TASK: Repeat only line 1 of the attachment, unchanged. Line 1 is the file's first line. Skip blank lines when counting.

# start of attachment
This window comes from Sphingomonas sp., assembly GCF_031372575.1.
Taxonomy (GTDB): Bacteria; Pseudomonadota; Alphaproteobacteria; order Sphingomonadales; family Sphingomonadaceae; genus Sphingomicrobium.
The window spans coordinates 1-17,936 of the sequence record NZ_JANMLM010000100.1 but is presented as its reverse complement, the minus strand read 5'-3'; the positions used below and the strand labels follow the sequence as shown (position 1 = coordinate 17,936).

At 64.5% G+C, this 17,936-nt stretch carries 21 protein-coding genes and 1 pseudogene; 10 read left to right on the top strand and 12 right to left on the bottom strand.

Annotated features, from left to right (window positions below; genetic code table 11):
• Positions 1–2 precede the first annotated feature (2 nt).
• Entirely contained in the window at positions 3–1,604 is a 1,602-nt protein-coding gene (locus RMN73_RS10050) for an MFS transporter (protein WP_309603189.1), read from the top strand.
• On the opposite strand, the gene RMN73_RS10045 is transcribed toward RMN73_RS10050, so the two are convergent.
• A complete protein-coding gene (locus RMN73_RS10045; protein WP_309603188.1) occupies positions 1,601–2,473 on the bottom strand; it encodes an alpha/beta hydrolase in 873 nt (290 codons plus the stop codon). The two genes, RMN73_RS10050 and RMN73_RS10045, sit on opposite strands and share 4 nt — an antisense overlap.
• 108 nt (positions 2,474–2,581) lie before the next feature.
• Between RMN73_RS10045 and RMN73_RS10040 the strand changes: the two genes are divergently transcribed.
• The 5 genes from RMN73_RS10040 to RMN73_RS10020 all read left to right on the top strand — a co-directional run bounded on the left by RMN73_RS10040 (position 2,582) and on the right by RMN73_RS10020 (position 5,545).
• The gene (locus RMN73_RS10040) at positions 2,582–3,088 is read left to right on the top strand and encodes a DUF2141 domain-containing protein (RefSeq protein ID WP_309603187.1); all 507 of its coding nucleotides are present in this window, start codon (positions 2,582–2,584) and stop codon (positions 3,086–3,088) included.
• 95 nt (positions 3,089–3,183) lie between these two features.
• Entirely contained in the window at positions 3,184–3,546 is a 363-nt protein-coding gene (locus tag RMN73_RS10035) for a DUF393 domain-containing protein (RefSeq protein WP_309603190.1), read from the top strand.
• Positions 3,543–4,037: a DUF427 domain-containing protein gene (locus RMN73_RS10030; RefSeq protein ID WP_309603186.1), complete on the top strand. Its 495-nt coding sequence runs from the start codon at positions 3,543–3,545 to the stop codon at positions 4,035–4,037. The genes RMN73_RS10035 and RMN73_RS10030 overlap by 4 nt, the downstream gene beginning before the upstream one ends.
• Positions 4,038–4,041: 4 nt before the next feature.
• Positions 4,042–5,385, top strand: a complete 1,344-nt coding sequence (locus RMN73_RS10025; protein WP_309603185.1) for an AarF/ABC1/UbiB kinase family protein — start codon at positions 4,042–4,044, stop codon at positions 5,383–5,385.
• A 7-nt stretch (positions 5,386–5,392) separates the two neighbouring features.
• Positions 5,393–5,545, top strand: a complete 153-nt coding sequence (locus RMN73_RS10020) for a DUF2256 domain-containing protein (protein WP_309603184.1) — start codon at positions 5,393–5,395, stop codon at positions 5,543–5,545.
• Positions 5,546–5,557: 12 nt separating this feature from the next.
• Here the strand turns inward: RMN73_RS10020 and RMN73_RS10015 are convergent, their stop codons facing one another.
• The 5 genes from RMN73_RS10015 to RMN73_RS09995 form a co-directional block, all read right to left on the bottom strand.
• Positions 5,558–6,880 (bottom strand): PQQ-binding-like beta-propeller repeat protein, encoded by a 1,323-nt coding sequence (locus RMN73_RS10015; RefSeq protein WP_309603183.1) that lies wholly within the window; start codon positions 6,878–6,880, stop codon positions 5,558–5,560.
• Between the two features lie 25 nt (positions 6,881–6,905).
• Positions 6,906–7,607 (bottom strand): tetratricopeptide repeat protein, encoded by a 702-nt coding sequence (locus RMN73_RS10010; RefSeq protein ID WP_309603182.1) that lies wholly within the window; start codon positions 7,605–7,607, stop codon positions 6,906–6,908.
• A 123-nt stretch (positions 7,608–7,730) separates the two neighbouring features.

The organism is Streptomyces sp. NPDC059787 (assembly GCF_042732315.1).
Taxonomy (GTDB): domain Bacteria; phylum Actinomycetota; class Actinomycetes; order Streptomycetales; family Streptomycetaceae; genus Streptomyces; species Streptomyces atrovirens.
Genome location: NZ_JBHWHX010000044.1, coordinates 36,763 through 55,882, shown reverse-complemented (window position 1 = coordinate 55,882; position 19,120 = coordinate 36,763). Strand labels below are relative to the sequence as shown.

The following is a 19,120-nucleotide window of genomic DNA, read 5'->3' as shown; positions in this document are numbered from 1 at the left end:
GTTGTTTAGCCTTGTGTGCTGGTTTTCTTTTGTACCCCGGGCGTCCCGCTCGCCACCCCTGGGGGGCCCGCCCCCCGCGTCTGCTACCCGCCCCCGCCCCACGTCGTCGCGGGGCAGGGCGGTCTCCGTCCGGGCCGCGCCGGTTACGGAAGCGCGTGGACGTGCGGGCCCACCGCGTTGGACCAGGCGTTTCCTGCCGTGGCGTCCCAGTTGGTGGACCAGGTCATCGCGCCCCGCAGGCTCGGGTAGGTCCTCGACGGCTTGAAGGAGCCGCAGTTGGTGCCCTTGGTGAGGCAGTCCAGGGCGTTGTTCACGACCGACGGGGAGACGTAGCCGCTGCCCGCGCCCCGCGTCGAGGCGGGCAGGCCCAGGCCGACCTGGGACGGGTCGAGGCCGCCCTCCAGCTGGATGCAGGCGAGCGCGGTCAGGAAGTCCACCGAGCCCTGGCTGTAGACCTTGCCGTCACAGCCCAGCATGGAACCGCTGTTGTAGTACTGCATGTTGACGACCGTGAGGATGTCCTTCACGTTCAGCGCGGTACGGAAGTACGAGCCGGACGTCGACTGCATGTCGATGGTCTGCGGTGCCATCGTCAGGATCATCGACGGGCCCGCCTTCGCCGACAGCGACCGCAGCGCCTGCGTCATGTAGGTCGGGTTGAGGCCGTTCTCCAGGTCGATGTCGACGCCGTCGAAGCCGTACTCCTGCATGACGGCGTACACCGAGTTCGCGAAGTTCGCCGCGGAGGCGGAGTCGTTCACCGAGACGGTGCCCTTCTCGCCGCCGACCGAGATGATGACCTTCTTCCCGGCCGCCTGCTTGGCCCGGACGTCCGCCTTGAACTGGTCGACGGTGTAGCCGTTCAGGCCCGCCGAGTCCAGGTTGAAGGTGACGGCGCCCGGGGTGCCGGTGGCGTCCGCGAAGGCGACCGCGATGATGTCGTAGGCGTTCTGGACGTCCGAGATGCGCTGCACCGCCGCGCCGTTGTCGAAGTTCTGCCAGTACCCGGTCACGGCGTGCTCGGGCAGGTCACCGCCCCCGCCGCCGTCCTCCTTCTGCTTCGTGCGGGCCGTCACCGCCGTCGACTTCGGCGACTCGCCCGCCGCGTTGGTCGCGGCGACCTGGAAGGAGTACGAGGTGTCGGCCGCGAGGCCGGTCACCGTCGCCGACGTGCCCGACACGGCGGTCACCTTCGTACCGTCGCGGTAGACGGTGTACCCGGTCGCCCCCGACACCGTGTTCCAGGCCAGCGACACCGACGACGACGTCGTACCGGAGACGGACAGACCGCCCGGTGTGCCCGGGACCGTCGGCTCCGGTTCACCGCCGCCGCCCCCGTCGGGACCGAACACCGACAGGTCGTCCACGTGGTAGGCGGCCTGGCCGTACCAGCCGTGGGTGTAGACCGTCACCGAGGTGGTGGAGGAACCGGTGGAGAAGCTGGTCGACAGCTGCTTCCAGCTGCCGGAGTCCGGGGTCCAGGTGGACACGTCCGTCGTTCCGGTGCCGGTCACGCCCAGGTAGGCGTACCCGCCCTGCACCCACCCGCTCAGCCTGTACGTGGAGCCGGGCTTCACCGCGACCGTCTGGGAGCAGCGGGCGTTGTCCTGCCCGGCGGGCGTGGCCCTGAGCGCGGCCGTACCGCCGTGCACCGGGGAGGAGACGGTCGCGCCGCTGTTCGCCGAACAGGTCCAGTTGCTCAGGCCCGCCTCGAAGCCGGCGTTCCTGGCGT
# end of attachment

This window comes from Sphingomonas sp., assembly GCF_031372575.1.